Toronto Film Society presented Ivy (1947) on Sunday, October 23, 1988 in a double bill with Double Door as part of the Season 41 Sunday Afternoon Film Buffs Series “B”, Programme 2.
Production Company: Interwood for Universal-International distribution. Producer: William Cameron Menzies. Director: Sam Wood. Screenplay: Charles Bennett from the novel “The Story of Ivy” by Marie Belloc Lowndes. Photograpy: Russell Metty. Music: Danièle Amfitheatrof. Editor: Ralph Dawson. Art Direction: Richard H. Riedel. Set Design: Russell A. Gausman, T.F. Offenbecker. Title Song: Hoagy Carmichael. Costumes: Travis Banton.
Cast: Joan Fontaine (Ivy), Patric Knowles (Dr. Roger Gretorex), Herbert Marshall (Miles Rushworth), Richard Ney (Jervis Lexton), Sir Cedric Hardwicke (Inspector Orpington), Lucile Watson (Mrs. Gretorex), Sara Allgood (Martha Huntley), Henry Stephenson (Judge), Rosalind Ivan (Emily), Lilian Fontaine (Lady Flora), Molly Lamont (Bella Crail), Una O’Connor (Mrs. Thrawn), Isobel Elsomm (Misa Chattle), Alan Napier (Sir Jonathan Wright), Paul Cavanagh (Dr. Herwick), Sir Charles Mendl (Sir Charles Gage), Gavin Muir (Sergeant).
In her autobiography, “No Bed of Roses,” Joan Fontaine claims that Ivy is most notable for the costumes by Travis Banton and Hoagy Carmichael’s song. She thus downplays, among other features of this neglected classic, the total design of the film engineered by the remarkable William Cameron Menzies, who took credit only for his role as the film’s producer. Even though uncredited, the Menzies skills, which are most unforgettably preserved in such films as Gone With the Wind, Our Town, and Kings Row, are apparent in the authentic atmospheric detail in every scene of Ivy. The turn-of-the-century charm of the film was clearly intentionally arrived at, since the action of the novel from which the film is adapted takes place in a more modern setting. Is evil more appropriate to the age of Sherlock Holmes and Jack the Ripper? It would appear that Hollywood thinks so–or at least thought so in 1947.
Fontaine also dismisses too lightly her own intense performance as a woman obsessed with wealth, who, on meeting a man who can provide her with all the possessions her heart desires, logically and methodically decides to poison her husband and frame her lover, thus conveniently disposing of the two obstacles in the way of an advantageous remarriage. Fontaine’s performance is so heartlessly powerful that one reviewer suggested that she was earning herself the title of “the woman you love to hate”, in memory of that other arch-villain, Erich von Stroheim. But no other black-hearted monster has ever been veiled behind as sweet and delicate a veneer as Fontaine’s. It is as if the timorous wife of Rebecca and Suspicion had been concealing all the time a rich vein of evil. (This bitchy side of Joan Fontaine would again be exploited in films like Born to be Bad and Tender is the Night.) The ads for to-day’s film screamed, to the ticket-buyers’ delight, “They call her Poison Ivy…”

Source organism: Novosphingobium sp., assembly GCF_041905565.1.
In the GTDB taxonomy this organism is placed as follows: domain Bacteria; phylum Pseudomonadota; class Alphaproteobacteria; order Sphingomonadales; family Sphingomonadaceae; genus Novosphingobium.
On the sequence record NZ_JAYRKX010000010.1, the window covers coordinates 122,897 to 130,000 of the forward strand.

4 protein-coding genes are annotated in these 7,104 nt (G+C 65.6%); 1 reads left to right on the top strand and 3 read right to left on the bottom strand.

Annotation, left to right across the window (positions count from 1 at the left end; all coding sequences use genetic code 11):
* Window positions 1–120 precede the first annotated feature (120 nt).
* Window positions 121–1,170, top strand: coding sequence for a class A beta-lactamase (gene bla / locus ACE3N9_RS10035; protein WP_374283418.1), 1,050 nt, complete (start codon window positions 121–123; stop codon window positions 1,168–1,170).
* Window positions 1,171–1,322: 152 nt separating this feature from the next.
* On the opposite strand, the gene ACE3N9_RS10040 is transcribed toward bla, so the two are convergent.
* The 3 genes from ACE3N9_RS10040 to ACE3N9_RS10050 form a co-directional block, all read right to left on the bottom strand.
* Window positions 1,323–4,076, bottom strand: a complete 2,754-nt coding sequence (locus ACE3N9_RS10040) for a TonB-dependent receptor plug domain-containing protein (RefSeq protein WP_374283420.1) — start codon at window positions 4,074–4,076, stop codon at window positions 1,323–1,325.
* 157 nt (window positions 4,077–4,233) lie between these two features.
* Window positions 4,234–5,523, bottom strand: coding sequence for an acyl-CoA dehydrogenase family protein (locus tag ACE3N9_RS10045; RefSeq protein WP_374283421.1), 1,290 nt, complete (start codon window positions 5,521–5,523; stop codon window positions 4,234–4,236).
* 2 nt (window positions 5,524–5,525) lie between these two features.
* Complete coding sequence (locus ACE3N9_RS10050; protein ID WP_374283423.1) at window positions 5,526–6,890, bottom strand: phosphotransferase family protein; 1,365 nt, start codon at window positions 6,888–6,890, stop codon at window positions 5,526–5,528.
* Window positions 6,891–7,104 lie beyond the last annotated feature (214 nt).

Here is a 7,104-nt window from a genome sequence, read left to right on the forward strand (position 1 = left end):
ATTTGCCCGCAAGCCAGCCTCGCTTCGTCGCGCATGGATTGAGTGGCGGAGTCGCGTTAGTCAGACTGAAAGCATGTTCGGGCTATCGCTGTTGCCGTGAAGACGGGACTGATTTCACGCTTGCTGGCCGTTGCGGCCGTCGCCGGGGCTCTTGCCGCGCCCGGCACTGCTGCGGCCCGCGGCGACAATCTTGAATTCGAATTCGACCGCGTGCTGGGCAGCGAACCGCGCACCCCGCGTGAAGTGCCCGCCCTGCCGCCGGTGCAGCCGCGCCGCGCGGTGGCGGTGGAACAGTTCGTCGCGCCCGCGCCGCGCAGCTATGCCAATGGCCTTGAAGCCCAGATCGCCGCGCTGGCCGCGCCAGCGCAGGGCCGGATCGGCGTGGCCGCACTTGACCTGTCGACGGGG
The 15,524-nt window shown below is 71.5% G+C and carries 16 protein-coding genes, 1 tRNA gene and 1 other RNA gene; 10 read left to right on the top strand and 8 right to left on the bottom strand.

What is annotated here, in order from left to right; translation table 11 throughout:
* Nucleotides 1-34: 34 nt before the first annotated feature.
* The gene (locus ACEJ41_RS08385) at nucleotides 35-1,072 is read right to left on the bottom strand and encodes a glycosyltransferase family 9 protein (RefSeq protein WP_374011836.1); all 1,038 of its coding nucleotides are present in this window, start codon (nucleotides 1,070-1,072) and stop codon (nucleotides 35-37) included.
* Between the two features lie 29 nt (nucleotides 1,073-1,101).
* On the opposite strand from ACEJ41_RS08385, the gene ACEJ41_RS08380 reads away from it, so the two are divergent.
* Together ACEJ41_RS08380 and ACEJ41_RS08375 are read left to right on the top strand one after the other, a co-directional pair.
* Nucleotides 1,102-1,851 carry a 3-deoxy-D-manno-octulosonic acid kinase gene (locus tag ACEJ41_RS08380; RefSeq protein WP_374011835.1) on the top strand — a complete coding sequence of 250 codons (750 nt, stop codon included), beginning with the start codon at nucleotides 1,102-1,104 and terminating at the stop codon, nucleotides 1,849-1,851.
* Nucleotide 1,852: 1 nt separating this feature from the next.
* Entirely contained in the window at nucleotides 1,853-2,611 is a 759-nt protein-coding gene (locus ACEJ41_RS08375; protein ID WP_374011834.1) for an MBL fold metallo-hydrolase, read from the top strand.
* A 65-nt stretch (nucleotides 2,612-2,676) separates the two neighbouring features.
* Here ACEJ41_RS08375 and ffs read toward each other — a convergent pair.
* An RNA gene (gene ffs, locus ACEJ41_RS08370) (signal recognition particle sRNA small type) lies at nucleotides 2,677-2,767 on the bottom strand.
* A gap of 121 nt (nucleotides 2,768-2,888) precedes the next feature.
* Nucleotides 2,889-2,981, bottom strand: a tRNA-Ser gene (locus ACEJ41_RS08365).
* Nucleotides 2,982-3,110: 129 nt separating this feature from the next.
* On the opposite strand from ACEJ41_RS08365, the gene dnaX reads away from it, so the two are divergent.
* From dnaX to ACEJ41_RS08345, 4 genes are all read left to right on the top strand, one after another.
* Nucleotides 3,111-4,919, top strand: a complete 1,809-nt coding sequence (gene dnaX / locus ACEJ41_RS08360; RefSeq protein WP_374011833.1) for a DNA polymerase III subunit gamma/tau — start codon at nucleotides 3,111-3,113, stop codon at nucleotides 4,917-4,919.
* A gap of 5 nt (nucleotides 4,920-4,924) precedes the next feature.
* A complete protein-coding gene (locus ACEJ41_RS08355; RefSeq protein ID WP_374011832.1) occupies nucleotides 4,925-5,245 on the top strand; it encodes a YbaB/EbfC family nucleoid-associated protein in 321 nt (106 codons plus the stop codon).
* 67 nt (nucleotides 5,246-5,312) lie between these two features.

Within days of the New York release of Ivy, director Sam Wood became a man whom a great part of the Hollywood community truly began to hate. For it was then that he named the specific names which would allow the Communist witchhunts of the House Unamerican Activities Committee to gain momentum. Wood’s career had been long and significant. He had directed about 80 films since 1919, including 10 silent features with Gloria Swanson, two of the best Marx Brothers comedies, and 4 of the strongest Gary Cooper films of the 1940s, as well as classic adaptations of literary works like Goodbye Mr. Chips, Our Town, Kitty Foyle and Kings Row. He had completed the direction of Gone With the Wind after Victor Fleming took ill. Ivy was produced by his own independent production company. But no amount of artistic achievement could compensate for the betrayal which much of Hollywood saw in his declarations. Largely unloved, he died two years later on the completion of his final fine films, Command Decision and The Stratton Story.
Wood had a knack for assembling large casts of excellent supporting players. For Ivy, it was necessary that the characters be–or seem to be–British. Herbert Marshall, as the object of Fontaine’s desires, was, of course, the real thing. His British manners had already graced films like Trouble in Paradise, The Letter, and The Razor’s Edge. Patric Knowles, who plays Fontaine’s lover, had left England for Hollywood in 1936. His appearance as Will Scarlett in The Adventures of Robin Hood had contributed much to the fun–and pseudo-British flair–of that 1938 classic. But Richard Ney, Fontaine’s husband in Ivy, was pure American. Perhaps his marriage to Greer Garson (actually dissolving in 1947) had helped him to absorb some British traits. Garson and Ney had met while he was playing her son in Mrs. Miniver in 1942. Ney subsequently became a top-ranking businessman who has written several bestsellers on the world of investments.
The women in character roles are an extremely distinguished lot. Sara Allgood had been Oscar-nominated for her supporting role in How Green Was My Valley (1941), as had Lucile Watson for Watch on the Rhine (1943). Rosalind Ivan was so good at playing shrewish wives (married to Charles Laughton in The Suspect and to Edward G. Robinson in Scarlet Street, for instance) that she had earned for herself the title “Ivan the Terrible” in certain circles. But the most interesting character actress of all is Lilian Fontaine, who plays Lady Flora Crail. In real life, Joan Fontaine’s mother, she had begun her film career two years earlier playing Jane Wyman’s mother in The Lost Weekend. She later appeared in one other Joan Fontaine film, as Ida Lupino’s landlady in The Bigamist. But she was never at, strangely enough, in any film starring her other famous daughter, Olivia de Havilland.
Notes by Cam Tolton